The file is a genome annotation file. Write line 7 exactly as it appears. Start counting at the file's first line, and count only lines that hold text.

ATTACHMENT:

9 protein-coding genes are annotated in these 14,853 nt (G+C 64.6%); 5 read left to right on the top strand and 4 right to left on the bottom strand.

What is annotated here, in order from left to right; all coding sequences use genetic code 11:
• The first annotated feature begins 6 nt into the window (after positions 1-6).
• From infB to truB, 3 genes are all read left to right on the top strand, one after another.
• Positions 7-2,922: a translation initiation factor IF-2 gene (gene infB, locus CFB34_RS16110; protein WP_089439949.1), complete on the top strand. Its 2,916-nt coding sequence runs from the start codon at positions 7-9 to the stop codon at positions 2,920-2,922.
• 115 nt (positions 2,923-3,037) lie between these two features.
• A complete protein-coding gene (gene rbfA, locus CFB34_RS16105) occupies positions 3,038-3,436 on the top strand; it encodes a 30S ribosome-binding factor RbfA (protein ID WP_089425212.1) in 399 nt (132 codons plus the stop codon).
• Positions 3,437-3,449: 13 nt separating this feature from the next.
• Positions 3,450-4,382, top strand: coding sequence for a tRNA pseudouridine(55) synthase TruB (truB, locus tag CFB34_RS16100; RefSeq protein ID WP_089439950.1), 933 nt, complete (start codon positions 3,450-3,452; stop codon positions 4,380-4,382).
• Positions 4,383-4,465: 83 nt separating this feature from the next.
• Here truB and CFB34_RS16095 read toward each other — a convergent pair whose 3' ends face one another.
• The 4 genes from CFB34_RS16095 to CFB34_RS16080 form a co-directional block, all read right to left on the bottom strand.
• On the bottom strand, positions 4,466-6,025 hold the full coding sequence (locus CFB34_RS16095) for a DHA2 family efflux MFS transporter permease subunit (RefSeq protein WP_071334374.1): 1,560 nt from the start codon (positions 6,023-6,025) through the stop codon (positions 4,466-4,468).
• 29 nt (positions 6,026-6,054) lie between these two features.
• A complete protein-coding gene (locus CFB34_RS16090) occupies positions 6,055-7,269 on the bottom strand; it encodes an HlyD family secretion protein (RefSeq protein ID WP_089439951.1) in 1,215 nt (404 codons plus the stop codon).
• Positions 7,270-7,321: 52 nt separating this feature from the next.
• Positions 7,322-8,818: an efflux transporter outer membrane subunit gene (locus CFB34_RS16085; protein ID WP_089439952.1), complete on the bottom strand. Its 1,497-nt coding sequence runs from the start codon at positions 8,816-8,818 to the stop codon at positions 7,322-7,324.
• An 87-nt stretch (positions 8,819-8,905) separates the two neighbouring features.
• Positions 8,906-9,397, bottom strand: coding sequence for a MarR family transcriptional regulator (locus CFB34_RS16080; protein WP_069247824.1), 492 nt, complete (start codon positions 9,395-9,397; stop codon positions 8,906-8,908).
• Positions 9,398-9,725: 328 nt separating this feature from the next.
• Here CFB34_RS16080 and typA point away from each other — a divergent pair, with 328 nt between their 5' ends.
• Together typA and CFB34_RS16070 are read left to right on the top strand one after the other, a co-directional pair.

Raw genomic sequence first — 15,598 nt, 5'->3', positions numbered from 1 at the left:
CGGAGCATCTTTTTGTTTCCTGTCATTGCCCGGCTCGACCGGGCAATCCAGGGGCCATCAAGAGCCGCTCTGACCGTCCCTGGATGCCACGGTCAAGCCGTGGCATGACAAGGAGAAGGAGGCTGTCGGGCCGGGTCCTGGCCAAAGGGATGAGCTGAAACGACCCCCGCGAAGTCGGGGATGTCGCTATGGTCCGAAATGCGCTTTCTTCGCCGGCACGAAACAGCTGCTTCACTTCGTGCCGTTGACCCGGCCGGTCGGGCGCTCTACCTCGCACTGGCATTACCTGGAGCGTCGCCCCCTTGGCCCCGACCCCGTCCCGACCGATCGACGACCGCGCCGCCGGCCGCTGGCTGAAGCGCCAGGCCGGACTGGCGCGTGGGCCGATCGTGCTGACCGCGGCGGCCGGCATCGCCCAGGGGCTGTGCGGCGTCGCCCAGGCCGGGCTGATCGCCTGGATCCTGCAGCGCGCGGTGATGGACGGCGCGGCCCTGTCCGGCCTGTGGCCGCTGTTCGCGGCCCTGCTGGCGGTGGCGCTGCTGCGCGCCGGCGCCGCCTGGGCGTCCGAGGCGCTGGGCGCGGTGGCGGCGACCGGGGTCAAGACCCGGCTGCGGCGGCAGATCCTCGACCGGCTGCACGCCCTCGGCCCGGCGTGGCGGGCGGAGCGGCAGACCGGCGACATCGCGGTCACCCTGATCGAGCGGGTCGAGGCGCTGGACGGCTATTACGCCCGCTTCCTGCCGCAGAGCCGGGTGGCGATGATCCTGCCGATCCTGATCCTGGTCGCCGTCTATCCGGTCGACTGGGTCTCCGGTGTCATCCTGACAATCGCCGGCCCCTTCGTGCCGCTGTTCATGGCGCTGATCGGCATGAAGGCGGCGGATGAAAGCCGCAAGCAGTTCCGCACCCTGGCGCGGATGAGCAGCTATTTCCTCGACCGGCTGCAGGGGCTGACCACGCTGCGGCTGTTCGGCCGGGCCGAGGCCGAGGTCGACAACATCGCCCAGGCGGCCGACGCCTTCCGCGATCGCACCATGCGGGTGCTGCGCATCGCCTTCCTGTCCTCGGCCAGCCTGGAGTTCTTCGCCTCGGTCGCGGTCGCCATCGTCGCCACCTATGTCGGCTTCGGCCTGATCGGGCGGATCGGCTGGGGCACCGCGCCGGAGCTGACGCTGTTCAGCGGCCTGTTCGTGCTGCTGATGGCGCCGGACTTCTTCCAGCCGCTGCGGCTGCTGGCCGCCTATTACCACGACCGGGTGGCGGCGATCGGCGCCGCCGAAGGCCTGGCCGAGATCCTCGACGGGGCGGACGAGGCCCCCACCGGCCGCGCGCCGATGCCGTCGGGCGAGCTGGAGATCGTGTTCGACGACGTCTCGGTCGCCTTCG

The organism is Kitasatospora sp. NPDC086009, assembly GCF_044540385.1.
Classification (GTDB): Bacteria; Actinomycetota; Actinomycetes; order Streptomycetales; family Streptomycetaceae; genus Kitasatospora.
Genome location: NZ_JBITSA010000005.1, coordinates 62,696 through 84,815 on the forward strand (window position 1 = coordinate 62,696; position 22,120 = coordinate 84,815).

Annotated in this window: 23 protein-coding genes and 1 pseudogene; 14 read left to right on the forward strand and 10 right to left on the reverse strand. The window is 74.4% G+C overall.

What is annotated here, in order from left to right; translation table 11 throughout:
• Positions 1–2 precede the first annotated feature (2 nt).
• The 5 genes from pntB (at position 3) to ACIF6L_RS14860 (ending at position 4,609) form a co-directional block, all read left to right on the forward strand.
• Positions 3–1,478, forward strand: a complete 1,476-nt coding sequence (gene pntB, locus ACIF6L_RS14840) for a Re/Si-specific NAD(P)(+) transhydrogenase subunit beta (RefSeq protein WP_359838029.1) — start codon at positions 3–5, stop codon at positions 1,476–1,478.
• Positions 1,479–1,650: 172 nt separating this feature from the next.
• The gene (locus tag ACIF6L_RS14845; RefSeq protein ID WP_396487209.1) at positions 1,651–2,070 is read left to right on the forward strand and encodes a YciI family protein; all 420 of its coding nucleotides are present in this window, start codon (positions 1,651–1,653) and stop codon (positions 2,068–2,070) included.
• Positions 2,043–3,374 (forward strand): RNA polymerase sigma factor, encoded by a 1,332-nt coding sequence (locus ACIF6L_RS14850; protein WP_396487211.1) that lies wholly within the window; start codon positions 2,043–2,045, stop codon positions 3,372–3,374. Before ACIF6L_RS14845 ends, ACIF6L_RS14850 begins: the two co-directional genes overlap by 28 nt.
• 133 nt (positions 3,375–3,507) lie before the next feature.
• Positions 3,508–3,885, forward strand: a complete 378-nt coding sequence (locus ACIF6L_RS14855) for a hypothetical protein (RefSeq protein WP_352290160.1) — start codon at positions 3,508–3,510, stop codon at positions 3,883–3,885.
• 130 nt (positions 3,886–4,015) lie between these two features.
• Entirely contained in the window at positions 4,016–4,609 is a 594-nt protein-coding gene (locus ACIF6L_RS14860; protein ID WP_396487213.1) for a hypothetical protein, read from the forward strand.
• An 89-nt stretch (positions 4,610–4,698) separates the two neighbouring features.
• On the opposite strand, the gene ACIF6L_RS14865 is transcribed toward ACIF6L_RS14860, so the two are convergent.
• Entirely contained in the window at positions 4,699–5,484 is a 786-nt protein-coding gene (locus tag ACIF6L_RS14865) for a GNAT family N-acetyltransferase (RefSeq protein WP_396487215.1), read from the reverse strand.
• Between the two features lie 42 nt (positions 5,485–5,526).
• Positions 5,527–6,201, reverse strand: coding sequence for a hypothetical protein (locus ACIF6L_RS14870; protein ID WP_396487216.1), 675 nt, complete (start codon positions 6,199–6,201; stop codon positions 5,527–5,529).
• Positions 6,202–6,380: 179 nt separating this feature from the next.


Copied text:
• A complete protein-coding gene (gene rbfA, locus CFB34_RS16105) occupies positions 3,038-3,436 on the top strand; it encodes a 30S ribosome-binding factor RbfA (protein ID WP_089425212.1) in 399 nt (132 codons plus the stop codon).